As KU coach Bill Self put it on the postgame broadcast Saturday, “He’s unbelievable to me that he can be so aggressive and so impressive sometimes, and other times he just defers and doesn’t even put himself in the game offensively.” Self also said he thought Morris and Elmarko Jackson were defensively unsound in that game, not a huge surprise given that the Jayhawks haven’t worked extensively on defense in the offseason and both are young players.

The concern with Jackson — a reigning McDonald’s All-American and a projected NBA draft pick next year depending on how this season goes — is that his unsoundness could extend elsewhere in his game in the early going, in part because he is bursting with talent but remains an unpolished player. In the first game against the Bahamas he came off the bench for Morris and provided a chaotic energy. He opened up with some significant sloppiness — had a 3 blocked, fouled Buddy Hield beyond the arc at the other end, committed a turnover on a bad pass out from the key — before leading the break as the Jayhawks got out in transition incredibly quickly in the second quarter. He tallied three quick layups and changed the flow of the game in KU’s favor. Jackson is so fast and decisive and has already displayed an uncanny ability to get penetration, but his defense and shooting aren’t up to snuff just yet. That could change when KU works more on its defensive strategy, of course.

Still, whereas I would previously have given Timberlake the nod, I would now give the edge to Morris, simply because no other guard with the possible exception of Dajuan Harris Jr. on Monday (23 points) put up any performance as good as what Morris managed against Puerto Rico Select.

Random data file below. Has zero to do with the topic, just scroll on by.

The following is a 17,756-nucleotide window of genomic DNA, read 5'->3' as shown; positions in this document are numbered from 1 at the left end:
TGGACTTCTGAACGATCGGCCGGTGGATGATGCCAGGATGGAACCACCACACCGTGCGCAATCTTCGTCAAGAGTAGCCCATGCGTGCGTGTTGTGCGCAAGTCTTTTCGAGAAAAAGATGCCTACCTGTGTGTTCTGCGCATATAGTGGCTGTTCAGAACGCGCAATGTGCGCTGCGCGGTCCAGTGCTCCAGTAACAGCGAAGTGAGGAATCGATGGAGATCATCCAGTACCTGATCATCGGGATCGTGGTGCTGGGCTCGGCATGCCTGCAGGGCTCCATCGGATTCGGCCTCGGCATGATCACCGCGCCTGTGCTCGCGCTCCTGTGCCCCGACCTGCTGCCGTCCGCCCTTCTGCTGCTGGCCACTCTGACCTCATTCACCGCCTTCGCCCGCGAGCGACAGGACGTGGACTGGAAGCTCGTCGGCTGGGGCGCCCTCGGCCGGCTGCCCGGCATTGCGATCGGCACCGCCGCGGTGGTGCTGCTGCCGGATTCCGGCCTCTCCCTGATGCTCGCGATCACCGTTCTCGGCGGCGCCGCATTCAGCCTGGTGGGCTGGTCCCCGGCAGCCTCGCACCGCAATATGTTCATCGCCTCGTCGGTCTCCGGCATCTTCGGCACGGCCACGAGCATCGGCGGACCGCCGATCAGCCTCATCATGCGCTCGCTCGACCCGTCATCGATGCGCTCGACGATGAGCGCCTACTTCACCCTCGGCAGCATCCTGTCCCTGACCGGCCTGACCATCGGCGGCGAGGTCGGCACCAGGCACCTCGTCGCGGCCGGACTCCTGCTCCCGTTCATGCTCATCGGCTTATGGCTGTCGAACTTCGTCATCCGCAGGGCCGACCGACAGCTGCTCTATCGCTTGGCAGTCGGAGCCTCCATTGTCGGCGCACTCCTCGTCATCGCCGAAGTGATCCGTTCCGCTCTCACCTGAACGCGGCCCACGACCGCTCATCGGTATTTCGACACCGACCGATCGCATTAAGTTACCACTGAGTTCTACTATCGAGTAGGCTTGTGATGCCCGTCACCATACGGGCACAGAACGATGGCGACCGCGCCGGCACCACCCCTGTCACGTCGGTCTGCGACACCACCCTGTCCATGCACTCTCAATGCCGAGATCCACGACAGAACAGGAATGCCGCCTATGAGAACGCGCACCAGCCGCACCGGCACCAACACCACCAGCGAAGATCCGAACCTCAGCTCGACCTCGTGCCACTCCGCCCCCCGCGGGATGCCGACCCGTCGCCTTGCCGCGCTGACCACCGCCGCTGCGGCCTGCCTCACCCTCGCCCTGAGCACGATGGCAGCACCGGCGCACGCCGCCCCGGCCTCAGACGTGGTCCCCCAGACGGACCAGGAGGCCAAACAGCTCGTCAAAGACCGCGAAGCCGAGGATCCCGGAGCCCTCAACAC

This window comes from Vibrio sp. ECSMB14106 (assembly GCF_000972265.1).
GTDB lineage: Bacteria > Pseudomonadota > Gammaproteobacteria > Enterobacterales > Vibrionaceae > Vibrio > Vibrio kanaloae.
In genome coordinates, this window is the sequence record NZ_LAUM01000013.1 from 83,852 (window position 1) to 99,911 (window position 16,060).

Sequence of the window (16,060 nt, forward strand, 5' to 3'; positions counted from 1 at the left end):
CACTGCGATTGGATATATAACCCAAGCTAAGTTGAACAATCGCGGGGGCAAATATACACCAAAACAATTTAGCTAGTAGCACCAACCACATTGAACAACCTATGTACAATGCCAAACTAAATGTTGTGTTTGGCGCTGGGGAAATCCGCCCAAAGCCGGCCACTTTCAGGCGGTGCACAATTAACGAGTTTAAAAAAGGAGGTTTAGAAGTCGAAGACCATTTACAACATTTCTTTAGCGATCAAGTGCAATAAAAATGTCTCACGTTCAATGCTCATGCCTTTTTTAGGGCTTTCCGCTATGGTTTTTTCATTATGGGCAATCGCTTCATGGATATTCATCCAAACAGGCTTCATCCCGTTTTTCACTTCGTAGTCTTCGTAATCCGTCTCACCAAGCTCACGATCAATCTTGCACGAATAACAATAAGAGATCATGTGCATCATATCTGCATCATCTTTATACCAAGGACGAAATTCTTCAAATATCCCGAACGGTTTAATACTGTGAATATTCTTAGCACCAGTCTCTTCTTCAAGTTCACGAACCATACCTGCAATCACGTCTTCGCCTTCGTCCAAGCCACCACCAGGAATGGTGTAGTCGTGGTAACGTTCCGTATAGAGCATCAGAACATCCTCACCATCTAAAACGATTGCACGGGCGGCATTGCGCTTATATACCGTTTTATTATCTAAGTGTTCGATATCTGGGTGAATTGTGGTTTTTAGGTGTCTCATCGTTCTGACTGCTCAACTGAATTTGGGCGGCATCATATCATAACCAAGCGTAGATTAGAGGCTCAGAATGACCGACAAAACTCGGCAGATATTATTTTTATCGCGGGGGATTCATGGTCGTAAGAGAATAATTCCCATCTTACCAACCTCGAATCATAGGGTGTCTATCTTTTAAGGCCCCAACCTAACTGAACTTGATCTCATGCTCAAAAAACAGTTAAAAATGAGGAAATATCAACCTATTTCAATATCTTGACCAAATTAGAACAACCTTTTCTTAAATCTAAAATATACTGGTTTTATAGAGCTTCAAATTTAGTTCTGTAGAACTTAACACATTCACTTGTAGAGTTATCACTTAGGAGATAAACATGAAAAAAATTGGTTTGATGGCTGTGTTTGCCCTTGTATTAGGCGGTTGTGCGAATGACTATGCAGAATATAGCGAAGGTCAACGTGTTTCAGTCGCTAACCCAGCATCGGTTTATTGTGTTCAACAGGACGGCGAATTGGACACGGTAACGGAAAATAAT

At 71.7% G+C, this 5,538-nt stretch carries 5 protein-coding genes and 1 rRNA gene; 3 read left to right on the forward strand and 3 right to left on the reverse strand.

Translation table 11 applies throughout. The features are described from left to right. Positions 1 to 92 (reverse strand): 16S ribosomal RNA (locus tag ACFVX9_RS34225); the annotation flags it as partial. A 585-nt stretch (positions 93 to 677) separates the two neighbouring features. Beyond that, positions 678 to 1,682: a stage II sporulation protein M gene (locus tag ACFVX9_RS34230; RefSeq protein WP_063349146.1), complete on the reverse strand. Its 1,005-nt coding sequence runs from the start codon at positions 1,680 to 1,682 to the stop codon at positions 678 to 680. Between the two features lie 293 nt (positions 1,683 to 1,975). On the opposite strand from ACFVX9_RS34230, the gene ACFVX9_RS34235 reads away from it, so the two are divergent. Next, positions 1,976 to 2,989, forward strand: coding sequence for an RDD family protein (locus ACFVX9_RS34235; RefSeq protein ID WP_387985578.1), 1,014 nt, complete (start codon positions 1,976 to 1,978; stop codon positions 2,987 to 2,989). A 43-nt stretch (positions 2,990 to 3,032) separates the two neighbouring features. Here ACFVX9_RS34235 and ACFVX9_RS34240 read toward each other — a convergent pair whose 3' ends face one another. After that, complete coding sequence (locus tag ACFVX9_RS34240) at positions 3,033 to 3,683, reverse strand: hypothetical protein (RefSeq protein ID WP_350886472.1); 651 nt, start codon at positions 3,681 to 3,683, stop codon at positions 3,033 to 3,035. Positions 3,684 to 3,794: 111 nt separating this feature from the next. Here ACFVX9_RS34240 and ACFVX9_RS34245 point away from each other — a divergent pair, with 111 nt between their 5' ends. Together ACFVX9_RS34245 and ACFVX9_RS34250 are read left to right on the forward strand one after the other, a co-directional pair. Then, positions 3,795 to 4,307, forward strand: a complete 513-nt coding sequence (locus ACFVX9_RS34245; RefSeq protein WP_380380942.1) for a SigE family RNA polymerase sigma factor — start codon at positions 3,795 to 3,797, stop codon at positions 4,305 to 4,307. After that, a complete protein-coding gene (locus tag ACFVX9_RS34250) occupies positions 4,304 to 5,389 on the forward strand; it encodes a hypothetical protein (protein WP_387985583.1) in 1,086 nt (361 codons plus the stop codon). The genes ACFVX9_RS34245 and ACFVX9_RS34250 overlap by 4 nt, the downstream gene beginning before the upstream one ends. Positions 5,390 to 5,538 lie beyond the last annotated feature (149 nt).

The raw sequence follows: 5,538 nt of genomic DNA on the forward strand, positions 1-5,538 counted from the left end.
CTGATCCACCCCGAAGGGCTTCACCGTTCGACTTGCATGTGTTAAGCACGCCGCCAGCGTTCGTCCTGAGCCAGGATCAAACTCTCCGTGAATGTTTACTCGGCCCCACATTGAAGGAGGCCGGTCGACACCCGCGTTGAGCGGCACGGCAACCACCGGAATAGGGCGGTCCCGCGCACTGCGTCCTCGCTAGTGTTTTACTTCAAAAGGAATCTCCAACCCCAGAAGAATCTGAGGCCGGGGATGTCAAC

photo by: Kansas Athletics

Dajuan Harris Jr. tries to make a contested layup during the game between Kansas and the Bahamas in Puerto Rico on Aug. 7, 2023.

Morris’ Puerto Rico game wasn’t against the highest caliber of competition, but it creates a blueprint for the wide-ranging scoring he can provide — and he’s already known to be a defensive stalwart from his first year at Texas.

Dickinson and Harris’ connection is one thing, but what about Dickinson and Adams’?: Hunter Dickinson told reporters earlier this summer that before he completed his transfer from Michigan to Kansas, he let the point guard Harris know, somewhat tongue-in-cheek, “If you don’t average 10 assists, it’s gonna be your fault.”

photo by: Missy Minear/Kansas Athletics

Hunter Dickinson takes a hook shot during the game between Kansas and the Bahamas in Puerto Rico on Aug. 5, 2023.

And while that connection and Harris’ qualities as a distributor — if not as an offensive threat prior to Monday — were on full display in Bayamón, the combination that flashed even greater potential was that of Dickinson and KJ Adams Jr.